Self-Taught Developer Diana Pham Uses Creativity to Win Multiple Hackathon Awards
Diana has a seemingly insatiable curiosity and love of learning. The love for learning has led her down a path to create the DinoHulk Sing Your Way Awake app. Through DinoHulk, she not only uses her artistic skills to share what she learns about the world, but also to illustrate new technologies. Diana enjoys teaching kids and adults, and founded a company to share her experiences and creativity. If you check out the DinoHulk page on Amazon, you’ll see titles such as Billy’s Solar Story, Tekkikat Builds a Website, and Tekkikat Goes to a Hackathon.
Diana has brought her creativity to two AT&T hackathons in Seattle this year. She first joined us at the AT&T Hack in Seattle in April 2015. During this hack, she earned an honorable mention as a runner up to Best App Overall with DinoHulk Sing Your Way Awake – a fun way to wake up and learn to sing simultaneously. In September, at our second Seattle Hack of the year, Diana’s encore performance included taking home the prize for the Most Efficient Mobile App with her AR Bike Tour app. The app integrates augmented reality into bike tours to educate the rider; see her video of the app below.
We caught up with Diana after the second hack to hear more about her background and the apps she has created.
You have a passion for education – tell us a bit about why you got involved in education and how your passion led to the creation of DinoHulk and what the app does.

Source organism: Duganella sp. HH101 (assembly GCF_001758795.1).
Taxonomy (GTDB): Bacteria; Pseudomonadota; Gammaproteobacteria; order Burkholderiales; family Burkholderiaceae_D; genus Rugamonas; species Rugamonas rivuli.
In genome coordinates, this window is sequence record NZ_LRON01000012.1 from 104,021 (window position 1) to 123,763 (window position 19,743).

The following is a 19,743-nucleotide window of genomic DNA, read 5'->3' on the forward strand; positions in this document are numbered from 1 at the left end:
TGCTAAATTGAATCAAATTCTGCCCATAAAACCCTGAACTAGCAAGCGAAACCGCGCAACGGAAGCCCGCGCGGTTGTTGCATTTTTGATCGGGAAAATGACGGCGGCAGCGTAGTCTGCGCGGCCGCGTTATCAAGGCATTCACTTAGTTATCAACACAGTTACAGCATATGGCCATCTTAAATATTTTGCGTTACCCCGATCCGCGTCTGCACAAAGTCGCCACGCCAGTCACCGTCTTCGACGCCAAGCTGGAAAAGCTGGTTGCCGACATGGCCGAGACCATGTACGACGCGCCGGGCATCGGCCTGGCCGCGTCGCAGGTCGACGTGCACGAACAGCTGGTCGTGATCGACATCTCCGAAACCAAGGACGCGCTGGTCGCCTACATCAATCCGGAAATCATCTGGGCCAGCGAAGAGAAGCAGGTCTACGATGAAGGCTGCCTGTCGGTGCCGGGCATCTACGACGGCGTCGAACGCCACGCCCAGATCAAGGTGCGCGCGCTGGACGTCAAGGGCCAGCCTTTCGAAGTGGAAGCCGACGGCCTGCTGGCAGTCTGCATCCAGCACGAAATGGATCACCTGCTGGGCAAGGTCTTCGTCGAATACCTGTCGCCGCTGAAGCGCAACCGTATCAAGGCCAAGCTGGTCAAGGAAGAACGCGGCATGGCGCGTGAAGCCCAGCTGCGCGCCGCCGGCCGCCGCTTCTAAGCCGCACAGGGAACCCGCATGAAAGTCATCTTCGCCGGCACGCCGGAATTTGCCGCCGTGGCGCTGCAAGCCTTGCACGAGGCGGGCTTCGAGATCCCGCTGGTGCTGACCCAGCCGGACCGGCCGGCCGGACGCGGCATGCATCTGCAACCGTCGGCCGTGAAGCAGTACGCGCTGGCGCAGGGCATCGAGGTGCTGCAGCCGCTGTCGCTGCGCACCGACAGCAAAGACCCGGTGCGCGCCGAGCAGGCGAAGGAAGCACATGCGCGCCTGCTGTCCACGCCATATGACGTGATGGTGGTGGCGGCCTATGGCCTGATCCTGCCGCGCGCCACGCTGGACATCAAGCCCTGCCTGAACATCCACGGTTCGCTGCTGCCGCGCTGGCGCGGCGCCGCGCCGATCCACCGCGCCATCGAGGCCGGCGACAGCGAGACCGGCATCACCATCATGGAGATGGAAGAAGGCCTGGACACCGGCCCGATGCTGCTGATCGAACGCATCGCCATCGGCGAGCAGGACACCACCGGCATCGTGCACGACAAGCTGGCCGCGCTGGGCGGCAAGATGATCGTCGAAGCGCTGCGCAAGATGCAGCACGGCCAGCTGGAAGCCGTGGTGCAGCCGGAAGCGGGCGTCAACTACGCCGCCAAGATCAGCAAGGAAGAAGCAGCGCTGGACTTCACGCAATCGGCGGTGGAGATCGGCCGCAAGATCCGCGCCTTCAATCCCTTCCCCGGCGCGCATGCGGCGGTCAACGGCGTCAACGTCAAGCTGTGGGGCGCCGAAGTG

There is no denying that I love education; I love to learn and I love to teach. I taught myself programming after realizing I wanted to intellectually challenge myself and honestly, just do more with my life. After I taught myself enough web development to consider applying for career jobs, I realized I didn’t know exactly what industry I wanted to partake in. I felt as though I didn’t know enough about the world to just “pick something.” I ended up researching a lot of different industries and decided to write stories about what I learned and thus created DinoHulk. I figured I could use DinoHulk as a platform to share what I’ve learned about the world, and also test out all the cool new technologies I was teaching myself (web dev, mobile dev, game dev, robotics, and now virtual reality and augmented reality).
Like many, it appears you took a bit of a circuitous route to becoming a developer. Tell us about your experience becoming a developer and a bit about the Code Fellows experience.
When I was younger, one of my uncles from the east coast visited California once a year to go to the Apple Convention. Every time he came to visit, he’d give my house some sort of new technology like a computer or printer. My uncle was basically the coolest adult I knew. I told myself that when I grow up, I wanted to do whatever he did to be as cool as him. So I started learning about computers on my own, and I got so pumped when I was the first person in my house to figure out what a USB port was used for.
I pioneered tech clubs in elementary school and middle school, and then right before I was going to enter high school (2004), my mom asked me what I wanted to do for a career. I told her I wanted to get into computer stuff, I didn’t know exactly what specifically, but just anything that had to do with fixing computers. She told me that the computer industry was hot now, but it was going to die soon. I was taken aback, “UHHHH, ARE YOU SURE?!”
Throughout high school, I lost hope about getting into the tech industry because of what my mom said. The computers at home eventually broke, but I didn’t have the passion or money to fix them. So I basically didn’t do any more tech related work for a few years. (Side note: I decided to “rebel” by learning how to play the violin. I needed some sort of technical outlet).